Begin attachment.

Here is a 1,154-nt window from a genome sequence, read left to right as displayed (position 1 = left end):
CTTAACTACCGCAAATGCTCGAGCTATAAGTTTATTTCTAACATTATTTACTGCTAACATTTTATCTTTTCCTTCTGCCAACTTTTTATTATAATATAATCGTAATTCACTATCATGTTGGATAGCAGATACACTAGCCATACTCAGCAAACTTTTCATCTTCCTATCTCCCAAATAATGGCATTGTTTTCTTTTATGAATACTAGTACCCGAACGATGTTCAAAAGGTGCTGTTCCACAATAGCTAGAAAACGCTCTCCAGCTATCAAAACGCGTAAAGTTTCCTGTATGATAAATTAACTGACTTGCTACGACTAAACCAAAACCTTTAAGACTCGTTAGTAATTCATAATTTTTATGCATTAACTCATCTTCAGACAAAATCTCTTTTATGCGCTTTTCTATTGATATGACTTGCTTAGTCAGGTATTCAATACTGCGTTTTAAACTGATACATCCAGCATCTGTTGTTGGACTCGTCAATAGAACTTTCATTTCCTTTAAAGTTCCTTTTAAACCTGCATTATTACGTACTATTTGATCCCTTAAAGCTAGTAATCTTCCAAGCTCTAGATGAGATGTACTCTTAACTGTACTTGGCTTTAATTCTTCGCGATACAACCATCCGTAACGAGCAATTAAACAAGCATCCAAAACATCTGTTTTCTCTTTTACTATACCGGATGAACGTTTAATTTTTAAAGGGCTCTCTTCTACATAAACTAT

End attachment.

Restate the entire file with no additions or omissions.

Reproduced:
Here is a 1,154-nt window from a genome sequence, read left to right as displayed (position 1 = left end):
CTTAACTACCGCAAATGCTCGAGCTATAAGTTTATTTCTAACATTATTTACTGCTAACATTTTATCTTTTCCTTCTGCCAACTTTTTATTATAATATAATCGTAATTCACTATCATGTTGGATAGCAGATACACTAGCCATACTCAGCAAACTTTTCATCTTCCTATCTCCCAAATAATGGCATTGTTTTCTTTTATGAATACTAGTACCCGAACGATGTTCAAAAGGTGCTGTTCCACAATAGCTAGAAAACGCTCTCCAGCTATCAAAACGCGTAAAGTTTCCTGTATGATAAATTAACTGACTTGCTACGACTAAACCAAAACCTTTAAGACTCGTTAGTAATTCATAATTTTTATGCATTAACTCATCTTCAGACAAAATCTCTTTTATGCGCTTTTCTATTGATATGACTTGCTTAGTCAGGTATTCAATACTGCGTTTTAAACTGATACATCCAGCATCTGTTGTTGGACTCGTCAATAGAACTTTCATTTCCTTTAAAGTTCCTTTTAAACCTGCATTATTACGTACTATTTGATCCCTTAAAGCTAGTAATCTTCCAAGCTCTAGATGAGATGTACTCTTAACTGTACTTGGCTTTAATTCTTCGCGATACAACCATCCGTAACGAGCAATTAAACAAGCATCCAAAACATCTGTTTTCTCTTTTACTATACCGGATGAACGTTTAATTTTTAAAGGGCTCTCTTCTACATAAACTAT